Thursday, November 7, 2019

Letters To Steve, "Ode To A Meat Sack"

Dear Steve,

I felt compelled to brief you on my journey as we have become so connected recently through life and music. Through purpose.  

This photo is special to me because it reminds me of life before I knew tragedy.  I can't even remember what that naiveté was like, it must have been a soft, pillowy cloud.  I was reminded of this time when I got to your house and was throwing passes in your front yard to Rivers.  I remember the first cool nights when fall finally fell on Louisiana and we'd throw the brand new nerf ball and leave the plastic wrapper on.  

But this little path of innocence was not to be mine for long.  On this very street,  I heard a loud screech of a motorcycle trying to stop and then it hit my mamere's car and the little kid on the back went flying in the air and plunged to his death right before my eyes.  For years I thought of ways I could have saved him.  Maybe if I were faster or bigger or stronger.  

My cousin Joey used to teach me how to throw passes in the front yard.  I could drop a ball in the smallest crevices.  Float it real high and drop on a dime.  He saw me play one time in high school before he passed away tragically.  It was the most horrific thing I've ever been a part of when my Aunt Marie came barging into the house at 6:00 in the morning screaming.  I vowed to myself outside of the house on this same corner to live an interesting life and to push myself into the unknown and find meaning and purpose and when I got a better understanding of it all, give it away and express it somehow.  

In my high school years, sports played a huge roll for me.  It gave me an outlet to express all the things I had been feeling and a way to push myself and give my all.  Though I excelled in other sports, I was more drawn to football because I could continue to perfect the art form of passing and carry on in honor of my cousin Joey #11.  The rage in my heart allowed me to play much bigger than I was.  My coach told me I could throw further into the wind and tricked me into thinking I ran a 4.6 when it was more like 4.8.  When I showed up to McNeese State for an official visit, my recruiter was shocked at how small I was after watching my films.  Another coach saw me in the hallway and thought I was looking for the cheering squad.  I stayed on the team for a year until I had the guts to make a change and go into the unknown.  It was hard leaving sports behind, especially football because it was my form of expression and my identity.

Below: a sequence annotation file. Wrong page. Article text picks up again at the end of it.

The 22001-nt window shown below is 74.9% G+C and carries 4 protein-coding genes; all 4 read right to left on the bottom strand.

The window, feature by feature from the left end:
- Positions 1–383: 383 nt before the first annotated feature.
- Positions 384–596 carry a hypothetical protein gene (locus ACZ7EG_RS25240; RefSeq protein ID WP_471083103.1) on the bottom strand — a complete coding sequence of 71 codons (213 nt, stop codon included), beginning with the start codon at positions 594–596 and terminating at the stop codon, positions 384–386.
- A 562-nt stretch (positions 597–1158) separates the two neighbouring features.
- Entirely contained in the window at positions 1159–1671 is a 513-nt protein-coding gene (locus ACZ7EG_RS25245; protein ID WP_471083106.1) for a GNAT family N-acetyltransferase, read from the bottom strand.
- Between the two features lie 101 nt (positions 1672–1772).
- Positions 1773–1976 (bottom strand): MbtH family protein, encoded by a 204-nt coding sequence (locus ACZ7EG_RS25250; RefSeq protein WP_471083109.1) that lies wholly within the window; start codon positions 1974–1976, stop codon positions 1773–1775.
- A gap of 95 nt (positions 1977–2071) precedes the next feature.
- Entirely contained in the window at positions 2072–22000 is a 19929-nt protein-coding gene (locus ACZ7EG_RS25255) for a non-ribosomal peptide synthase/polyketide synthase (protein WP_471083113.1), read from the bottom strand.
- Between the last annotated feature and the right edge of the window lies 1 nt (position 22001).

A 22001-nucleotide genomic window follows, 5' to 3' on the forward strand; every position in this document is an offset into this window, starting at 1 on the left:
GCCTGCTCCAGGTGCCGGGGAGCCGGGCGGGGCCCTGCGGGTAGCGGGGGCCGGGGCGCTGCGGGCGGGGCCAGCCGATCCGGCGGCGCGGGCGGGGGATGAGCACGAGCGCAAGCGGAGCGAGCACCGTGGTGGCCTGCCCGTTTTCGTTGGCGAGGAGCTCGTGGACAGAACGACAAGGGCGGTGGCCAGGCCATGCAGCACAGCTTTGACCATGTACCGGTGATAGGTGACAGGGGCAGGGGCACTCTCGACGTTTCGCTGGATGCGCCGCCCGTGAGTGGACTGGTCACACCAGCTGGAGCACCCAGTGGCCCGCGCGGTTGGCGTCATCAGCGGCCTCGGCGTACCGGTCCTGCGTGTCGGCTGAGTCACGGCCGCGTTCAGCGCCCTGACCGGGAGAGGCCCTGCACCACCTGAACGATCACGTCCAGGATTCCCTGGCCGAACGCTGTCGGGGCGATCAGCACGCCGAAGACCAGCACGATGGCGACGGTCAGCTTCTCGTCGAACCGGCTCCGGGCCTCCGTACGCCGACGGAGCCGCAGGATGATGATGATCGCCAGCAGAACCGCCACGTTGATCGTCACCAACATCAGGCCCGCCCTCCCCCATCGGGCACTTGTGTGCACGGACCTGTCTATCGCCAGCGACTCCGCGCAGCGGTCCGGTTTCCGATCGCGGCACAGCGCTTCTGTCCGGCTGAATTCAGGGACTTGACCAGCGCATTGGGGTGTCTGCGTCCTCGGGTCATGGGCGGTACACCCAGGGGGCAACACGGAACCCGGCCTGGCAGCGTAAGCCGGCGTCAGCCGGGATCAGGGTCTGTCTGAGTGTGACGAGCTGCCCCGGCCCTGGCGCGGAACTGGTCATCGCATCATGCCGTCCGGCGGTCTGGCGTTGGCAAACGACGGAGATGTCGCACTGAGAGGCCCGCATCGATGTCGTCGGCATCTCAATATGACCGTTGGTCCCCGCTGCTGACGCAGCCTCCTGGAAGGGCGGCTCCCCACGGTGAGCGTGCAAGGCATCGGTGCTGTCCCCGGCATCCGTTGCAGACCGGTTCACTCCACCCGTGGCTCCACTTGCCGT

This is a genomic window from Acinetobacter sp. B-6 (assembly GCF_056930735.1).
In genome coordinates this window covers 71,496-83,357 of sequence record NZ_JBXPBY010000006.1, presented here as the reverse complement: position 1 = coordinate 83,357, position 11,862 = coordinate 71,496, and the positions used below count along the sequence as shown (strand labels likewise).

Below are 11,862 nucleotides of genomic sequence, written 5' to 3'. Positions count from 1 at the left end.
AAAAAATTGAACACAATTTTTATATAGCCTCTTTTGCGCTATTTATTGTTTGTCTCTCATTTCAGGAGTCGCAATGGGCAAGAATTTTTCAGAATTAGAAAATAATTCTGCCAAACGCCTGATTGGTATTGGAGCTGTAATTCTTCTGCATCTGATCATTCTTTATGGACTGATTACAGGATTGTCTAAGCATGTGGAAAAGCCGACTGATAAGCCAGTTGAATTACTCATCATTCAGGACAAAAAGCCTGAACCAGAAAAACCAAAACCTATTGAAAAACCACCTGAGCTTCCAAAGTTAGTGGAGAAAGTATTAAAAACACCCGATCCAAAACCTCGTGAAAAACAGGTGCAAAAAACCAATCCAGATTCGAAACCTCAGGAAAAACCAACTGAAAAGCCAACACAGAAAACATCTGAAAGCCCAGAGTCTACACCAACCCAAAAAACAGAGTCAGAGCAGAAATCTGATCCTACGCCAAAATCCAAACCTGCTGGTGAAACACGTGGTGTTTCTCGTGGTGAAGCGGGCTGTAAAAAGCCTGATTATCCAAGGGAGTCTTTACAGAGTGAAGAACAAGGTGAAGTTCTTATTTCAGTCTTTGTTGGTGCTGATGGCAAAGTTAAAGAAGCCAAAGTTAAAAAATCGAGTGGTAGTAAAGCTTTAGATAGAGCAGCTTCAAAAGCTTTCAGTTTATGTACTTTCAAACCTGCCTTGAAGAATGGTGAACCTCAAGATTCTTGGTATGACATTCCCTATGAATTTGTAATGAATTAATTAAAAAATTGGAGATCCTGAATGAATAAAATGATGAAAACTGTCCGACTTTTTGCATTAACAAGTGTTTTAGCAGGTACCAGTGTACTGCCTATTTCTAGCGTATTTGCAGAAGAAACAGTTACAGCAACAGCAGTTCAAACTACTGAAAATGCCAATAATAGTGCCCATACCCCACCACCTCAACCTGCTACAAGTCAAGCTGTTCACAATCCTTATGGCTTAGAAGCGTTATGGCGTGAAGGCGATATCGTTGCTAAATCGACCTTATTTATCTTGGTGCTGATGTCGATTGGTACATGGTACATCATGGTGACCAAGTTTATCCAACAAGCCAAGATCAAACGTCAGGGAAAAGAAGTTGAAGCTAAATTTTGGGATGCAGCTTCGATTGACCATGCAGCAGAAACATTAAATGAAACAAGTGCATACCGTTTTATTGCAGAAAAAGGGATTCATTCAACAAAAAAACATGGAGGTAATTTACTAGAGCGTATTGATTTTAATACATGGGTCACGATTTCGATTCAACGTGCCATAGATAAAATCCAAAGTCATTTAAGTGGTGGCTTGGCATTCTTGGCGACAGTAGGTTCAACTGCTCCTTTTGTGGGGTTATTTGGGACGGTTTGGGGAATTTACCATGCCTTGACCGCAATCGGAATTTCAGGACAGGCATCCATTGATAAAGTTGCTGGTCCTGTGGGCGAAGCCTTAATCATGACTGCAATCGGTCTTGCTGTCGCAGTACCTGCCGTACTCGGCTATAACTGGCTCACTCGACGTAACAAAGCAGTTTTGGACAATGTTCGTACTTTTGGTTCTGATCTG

I once heard a guy play piano while in college and I was overcome with desire to learn music.  It quickly became a way for me to connect with some of the spiritual lessons I had been learning.  It didn't matter to me that I was only a beginner at 19.  I just thought nothing could be harder than stepping on a field where everyone was bigger and faster.  Of course music was going to be hard and my fingers hurt trying to learn guitar but if I could learn how to sit in the pocket, I could learn this over time.  I applied this "can do" attitude towards anything at this point because I was searching for my purpose.  I even got a few acting rolls in commercials and film and that led me to faking my way into acting school in New York after reading Marlon Brando's bio.  He was from a small town too, so I figured I could really do something with my life no matter if I was country or not.